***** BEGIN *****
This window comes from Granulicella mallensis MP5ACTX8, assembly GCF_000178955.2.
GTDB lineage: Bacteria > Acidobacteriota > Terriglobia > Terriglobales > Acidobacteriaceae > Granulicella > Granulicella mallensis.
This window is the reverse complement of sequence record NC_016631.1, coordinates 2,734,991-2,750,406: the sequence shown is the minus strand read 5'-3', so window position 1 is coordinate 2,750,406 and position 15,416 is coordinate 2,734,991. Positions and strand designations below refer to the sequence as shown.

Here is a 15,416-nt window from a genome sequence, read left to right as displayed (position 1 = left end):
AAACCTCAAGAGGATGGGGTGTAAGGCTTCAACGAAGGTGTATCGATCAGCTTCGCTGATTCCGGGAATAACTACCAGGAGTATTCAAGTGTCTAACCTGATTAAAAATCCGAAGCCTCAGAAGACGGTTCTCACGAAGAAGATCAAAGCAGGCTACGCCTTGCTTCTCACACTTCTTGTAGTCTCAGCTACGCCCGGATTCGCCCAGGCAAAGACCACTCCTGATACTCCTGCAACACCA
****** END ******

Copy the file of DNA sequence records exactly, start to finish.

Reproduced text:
This window comes from Granulicella mallensis MP5ACTX8, assembly GCF_000178955.2.
GTDB lineage: Bacteria > Acidobacteriota > Terriglobia > Terriglobales > Acidobacteriaceae > Granulicella > Granulicella mallensis.
This window is the reverse complement of sequence record NC_016631.1, coordinates 2,734,991-2,750,406: the sequence shown is the minus strand read 5'-3', so window position 1 is coordinate 2,750,406 and position 15,416 is coordinate 2,734,991. Positions and strand designations below refer to the sequence as shown.

Here is a 15,416-nt window from a genome sequence, read left to right as displayed (position 1 = left end):
AAACCTCAAGAGGATGGGGTGTAAGGCTTCAACGAAGGTGTATCGATCAGCTTCGCTGATTCCGGGAATAACTACCAGGAGTATTCAAGTGTCTAACCTGATTAAAAATCCGAAGCCTCAGAAGACGGTTCTCACGAAGAAGATCAAAGCAGGCTACGCCTTGCTTCTCACACTTCTTGTAGTCTCAGCTACGCCCGGATTCGCCCAGGCAAAGACCACTCCTGATACTCCTGCAACACCA